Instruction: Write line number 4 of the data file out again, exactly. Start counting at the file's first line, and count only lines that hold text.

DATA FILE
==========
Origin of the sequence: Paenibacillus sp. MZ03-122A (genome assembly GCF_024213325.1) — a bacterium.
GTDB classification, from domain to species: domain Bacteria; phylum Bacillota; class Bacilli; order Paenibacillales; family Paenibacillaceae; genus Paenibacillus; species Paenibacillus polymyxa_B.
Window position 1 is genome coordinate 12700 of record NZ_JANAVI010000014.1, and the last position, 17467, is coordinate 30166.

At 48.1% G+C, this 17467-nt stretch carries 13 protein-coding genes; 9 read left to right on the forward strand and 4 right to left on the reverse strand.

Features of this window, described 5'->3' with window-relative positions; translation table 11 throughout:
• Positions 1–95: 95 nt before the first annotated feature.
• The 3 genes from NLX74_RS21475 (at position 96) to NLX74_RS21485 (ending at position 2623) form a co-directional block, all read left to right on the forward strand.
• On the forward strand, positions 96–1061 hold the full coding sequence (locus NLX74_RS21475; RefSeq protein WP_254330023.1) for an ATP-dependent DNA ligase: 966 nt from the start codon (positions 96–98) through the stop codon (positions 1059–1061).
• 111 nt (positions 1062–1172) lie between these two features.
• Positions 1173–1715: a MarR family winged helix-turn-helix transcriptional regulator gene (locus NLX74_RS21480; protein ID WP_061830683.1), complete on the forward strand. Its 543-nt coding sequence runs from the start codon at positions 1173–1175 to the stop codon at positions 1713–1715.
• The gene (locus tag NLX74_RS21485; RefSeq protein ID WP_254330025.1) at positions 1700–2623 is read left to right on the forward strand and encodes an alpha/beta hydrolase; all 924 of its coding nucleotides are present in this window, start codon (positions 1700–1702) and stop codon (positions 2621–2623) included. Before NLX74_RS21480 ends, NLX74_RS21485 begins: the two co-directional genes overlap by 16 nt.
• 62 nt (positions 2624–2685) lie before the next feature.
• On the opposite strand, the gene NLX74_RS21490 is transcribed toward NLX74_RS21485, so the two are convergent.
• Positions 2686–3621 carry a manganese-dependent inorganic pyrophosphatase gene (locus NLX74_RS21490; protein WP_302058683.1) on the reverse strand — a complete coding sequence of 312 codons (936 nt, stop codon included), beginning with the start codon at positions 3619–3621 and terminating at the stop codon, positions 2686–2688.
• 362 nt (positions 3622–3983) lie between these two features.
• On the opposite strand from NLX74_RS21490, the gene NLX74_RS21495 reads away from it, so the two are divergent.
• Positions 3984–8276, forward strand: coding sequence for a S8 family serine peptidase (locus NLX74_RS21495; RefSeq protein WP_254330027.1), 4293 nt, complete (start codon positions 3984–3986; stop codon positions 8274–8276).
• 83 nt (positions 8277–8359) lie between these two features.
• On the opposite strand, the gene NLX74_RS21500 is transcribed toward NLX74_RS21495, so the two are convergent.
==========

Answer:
At 48.1% G+C, this 17467-nt stretch carries 13 protein-coding genes; 9 read left to right on the forward strand and 4 right to left on the reverse strand.